The Commonwealth should support the development of a religious engagement and public education program about human rights and religion in Australia, the importance of the right to freedom of religion and belief, and the current protections for religious freedom in Australian and international law. As a first step, the panel recommends that the Attorney-General should ask the Parliamentary Joint Committee on Human Rights to inquire into and report on how best to enhance engagement, education and awareness about these issues.

Recommendation 19
The Australian Human Rights Commission should take a leading role in the protection of freedom of religion, including through enhancing engagement, understanding and dialogue. This should occur within the existing commissioner model and not necessarily through the creation of a new position.

Recommendation 20
The Prime Minister and the Commonwealth Attorney-General should take leadership of the issues identified in this report with respect to the Commonwealth, and work with the states and territories to ensure its implementation. While the panel hopes it would not be necessary, consideration should be given to further Commonwealth legislative solutions if required.

Because Scott Morrison made no secret of his dislike of same-sex marriage and his intention to make new laws protecting so-called religious 'freedoms'. he is now going to have a fight on his hands every single day until the next federal election - these recommendations have made that a certainty.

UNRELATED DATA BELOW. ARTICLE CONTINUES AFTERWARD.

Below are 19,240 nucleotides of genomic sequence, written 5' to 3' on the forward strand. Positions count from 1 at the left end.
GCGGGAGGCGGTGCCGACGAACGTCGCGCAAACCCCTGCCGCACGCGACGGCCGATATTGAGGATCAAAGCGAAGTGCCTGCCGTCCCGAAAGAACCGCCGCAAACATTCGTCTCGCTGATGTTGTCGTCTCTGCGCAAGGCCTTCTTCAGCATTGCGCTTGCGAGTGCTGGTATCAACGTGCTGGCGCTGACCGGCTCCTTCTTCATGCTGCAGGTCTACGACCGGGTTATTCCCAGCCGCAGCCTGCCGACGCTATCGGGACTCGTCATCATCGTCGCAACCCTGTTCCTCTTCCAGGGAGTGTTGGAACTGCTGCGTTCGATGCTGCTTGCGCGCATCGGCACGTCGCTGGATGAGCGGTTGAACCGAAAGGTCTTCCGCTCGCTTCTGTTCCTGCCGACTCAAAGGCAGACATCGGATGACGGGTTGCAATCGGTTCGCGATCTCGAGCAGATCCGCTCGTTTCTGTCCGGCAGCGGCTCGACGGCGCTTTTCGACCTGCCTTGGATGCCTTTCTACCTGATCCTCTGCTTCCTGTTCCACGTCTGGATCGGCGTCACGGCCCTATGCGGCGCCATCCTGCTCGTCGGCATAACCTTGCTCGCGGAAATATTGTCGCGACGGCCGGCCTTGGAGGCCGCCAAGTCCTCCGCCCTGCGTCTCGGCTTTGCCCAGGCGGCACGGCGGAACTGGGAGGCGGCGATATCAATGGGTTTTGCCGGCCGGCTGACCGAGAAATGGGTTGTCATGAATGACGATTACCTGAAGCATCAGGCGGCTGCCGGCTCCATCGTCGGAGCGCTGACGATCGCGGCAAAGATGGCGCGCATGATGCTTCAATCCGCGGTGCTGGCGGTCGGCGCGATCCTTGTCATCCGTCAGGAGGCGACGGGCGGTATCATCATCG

Thursday, 11 October 2018

Religious Freedom Review Report: a curate's egg in the hands of an Australian prime minister who doesn't understand the definition of secular or why there is a separation between Church and State


"Australia is not a secular country — it is a free country. This is a nation where you have the freedom to follow any belief system you choose.”  [Scott Morrison, 2007]

“Secular [adj] of or pertaining to the world or things not religious, sacred or spiritual; temporal, worldly.” [Patrick Hanks & Simeon Potter, Encyclopedic World Dictionary, 1971]

On 22 November 2017 then Australian Prime Minister Malcolm Turnbull announced the appointment of an Expert Panel to examine whether Australian law adequately protects the human right to freedom of religion.

The Panel’s Religious Freedom Review Report was delivered on 18 May 2018, accompanied by a statement that the report was now in the hands of the Prime Minister any government response was a matter for him.

The prime minister of the day is now the Liberal MP for Cook - a nakedly ambitious man who uses his public profession of Christian Pentecostal faith as a political tool.

Until this week the national electorate had no idea what the report might contain. It remained a closely guarded secret.

Which leads one to wonder if the leak which came Fairfax Media’s way is in fact Morrison preparing voters for what at best is highly likely to be proposed legislation which attempts to extend the exemptions religious institutions enjoy when it come to obeying human rights and anti-discrimination law and at worst an attempt to insert church into the heart of state.

The Sydney Morning Herald, 9 October 2018:

Religious schools would be guaranteed the right to turn away gay students and teachers under changes to federal anti-discrimination laws recommended by the government’s long-awaited review into religious freedom.

However the report, which is still being debated by cabinet despite being handed to the Coalition four months ago, dismisses the notion religious freedom in Australia is in “imminent peril”, and warns against any radical push to let businesses refuse goods and services such as a wedding cake for a gay couple.

The review was commissioned in the wake of last year’s same-sex marriage victory to appease conservative MPs who feared the change would restrict people’s ability to practise their religion freely.